In 1964, the Writers’ Stage Theatre in New York City staged the first production of Amiri Baraka’s satirical one-act play about religion, The Baptism. The play was presented and published under Baraka’s given name, LeRoi Jones. According to Tish Dace and Andrew O. Jones in the Reference Guide to American Literature, the play ‘‘jarred and amused its spectators’’ but also ‘‘drew charges of both obscenity and blasphemy.’’ That year, Baraka began garnering attention as a major playwright, with a number of his other plays also opening, including the Obie Award-winning Dutchman. The Baptism was also published in 1967, together with an earlier Baraka play, under the title The Baptism and The Toilet.
The Baptism is a challenging play on a number of levels. For example, some of the language and subject matter is of an adult nature and offensive to some. In addition, the characters are less individuals than they are representations of particular groups or ideas. The play begins with a minister’s attempts to encourage a homosexual to change his ways. A boy comes to the church to be baptized, but his sins become a heated topic of discussion, launching angry accusations and a violent end. Throughout the play, the boy’s identity remains a question and a source of strife for the other characters—is he simply a clever teenager, skilled at deception, or is he actually some sort of deity, maybe even Christ?
The Baptism is a one-act play that takes place inside a Baptist church in New York City during the early 1960s. The play opens with the Minister and the Homosexual speaking to each other and running in place. The Minister wants to save the Homosexual’s soul, but the Homosexual is making cynical comments about the Minister and religion in general.
The Boy enters the church carrying a bag. The Minister sees him as an innocent child interested in being baptized, and the Homosexual sees him as ‘‘rough trade,’’ a slang term for a male prostitute who engages in violent sex acts. The Boy admits that he has committed some sins. The Homosexual attempts to distract the Boy by dropping his trousers, revealing that he is wearing red leotards. This angers the Minister, who rushes at the Homosexual. The Homosexual defends himself by saying that he is ‘‘the Son of Man’’ and has ‘‘done nothing not accounted for in the book of days.’’ These are both biblical references, and the latter may also indicate that the Homosexual believes that any act he has committed is not new or different and should therefore be acceptable. The Homosexual indicates that the Boy should not trust the Minister.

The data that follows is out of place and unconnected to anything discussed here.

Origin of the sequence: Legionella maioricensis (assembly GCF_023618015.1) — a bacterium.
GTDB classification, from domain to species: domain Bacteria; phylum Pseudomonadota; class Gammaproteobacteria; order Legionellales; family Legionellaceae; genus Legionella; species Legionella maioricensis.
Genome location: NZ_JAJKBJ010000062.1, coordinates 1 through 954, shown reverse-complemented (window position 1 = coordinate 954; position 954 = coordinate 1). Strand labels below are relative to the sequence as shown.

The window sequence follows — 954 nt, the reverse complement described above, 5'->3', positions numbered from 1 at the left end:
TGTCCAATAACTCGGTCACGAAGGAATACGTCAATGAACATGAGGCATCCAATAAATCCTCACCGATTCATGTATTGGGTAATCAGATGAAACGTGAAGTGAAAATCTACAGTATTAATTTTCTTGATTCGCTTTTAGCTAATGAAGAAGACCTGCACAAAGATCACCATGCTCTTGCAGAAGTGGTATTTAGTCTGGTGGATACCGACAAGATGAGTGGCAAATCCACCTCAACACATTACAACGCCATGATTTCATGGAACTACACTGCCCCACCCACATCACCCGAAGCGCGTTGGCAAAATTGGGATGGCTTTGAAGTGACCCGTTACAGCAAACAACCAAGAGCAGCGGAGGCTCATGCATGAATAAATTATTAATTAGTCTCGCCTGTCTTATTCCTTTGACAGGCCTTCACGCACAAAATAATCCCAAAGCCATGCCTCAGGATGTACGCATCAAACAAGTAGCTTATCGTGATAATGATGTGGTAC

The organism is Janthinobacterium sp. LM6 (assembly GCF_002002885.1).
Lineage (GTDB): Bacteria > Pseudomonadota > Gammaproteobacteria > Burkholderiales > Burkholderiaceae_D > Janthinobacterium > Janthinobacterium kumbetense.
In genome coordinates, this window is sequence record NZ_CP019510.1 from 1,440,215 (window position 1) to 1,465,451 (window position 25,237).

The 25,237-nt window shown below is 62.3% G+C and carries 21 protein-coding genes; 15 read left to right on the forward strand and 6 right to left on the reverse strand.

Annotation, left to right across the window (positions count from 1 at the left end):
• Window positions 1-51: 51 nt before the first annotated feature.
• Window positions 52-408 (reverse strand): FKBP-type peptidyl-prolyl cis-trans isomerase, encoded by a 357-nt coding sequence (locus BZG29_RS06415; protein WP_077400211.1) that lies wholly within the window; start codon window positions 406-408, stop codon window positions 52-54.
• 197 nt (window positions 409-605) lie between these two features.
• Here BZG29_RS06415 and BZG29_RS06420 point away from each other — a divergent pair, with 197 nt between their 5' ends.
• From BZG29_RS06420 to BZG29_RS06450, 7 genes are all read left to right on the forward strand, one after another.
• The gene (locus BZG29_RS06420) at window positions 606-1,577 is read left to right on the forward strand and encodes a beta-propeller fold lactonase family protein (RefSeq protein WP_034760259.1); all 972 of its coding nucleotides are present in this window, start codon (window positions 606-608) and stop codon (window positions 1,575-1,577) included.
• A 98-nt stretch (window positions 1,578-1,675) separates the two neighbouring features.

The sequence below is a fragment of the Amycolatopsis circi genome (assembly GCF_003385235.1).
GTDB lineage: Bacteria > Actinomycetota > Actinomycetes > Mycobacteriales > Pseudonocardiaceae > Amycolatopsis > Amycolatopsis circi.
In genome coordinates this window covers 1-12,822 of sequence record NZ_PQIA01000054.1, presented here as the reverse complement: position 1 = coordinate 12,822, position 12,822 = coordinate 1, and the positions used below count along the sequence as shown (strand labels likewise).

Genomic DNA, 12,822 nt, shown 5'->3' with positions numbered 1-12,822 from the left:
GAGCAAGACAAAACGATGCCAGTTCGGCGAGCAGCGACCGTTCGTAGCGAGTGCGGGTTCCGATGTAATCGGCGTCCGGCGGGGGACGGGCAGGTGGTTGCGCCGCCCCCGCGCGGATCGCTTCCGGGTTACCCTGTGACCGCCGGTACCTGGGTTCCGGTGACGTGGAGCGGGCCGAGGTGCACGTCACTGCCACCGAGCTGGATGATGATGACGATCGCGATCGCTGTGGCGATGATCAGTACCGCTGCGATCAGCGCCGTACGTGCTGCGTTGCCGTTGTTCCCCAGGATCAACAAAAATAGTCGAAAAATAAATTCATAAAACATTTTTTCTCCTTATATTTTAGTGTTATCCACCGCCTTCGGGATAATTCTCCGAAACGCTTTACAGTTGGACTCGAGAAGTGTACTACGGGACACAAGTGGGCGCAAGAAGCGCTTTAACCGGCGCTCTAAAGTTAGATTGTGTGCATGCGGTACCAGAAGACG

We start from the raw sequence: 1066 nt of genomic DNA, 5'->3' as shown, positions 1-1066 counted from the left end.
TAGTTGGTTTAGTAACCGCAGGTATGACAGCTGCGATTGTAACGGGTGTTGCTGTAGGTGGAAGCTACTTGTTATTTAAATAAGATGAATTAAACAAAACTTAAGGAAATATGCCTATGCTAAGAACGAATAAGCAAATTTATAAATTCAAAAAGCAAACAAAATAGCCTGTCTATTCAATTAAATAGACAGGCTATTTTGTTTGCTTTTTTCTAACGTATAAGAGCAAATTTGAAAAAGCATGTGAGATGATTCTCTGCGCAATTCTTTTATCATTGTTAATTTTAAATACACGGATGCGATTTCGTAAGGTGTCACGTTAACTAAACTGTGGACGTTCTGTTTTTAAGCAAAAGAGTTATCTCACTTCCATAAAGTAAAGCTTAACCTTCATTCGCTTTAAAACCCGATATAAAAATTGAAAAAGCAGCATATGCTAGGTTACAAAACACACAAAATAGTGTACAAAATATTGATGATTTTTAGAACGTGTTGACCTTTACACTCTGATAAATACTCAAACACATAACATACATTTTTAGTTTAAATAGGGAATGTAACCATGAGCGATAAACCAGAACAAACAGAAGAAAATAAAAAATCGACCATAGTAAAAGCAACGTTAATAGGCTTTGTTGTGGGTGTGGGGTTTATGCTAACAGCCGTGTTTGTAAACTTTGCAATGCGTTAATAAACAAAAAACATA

The Old Woman rushes into the church as the Homosexual and the Minister are exchanging insults, and she claims that the Boy is an ‘‘agent of the devil.’’ A lively discussion ensues among the Minister, the Old Woman, the Boy, and the Homosexual. The Old Woman insists that the Boy is an evil sinner and then nearly passes out in religious ecstasy; the Minister wants to forgive him; the Boy insists that he has done nothing wrong; and the Homosexual, while suggesting that the Boy could serve as his secretary, sings, dances, and throws confetti. Eventually, the Boy admits that the Old Woman must have seen him masturbating while he was praying, and he defends himself saying, ‘‘thinking of God always gives me a hard-on.’’
The Homosexual tries to get the Boy to dance with him, but the Boy refuses. This refusal wins the Boy praise from the Minister, who says to the Homosexual, ‘‘This is a gifted lad. You cannot sway him with your cant about religion or the evil pleasures of the flesh.’’ The Old Woman starts singing an old gospel song, and the Homosexual derides her. The Minister declares the Homosexual’s words blasphemous, and they exchange insults. The Boy asks if he is now saved, but the Homosexual mocks the idea that he could be saved from anything, let alone Satan. The Homosexual sings a song about wanting to...
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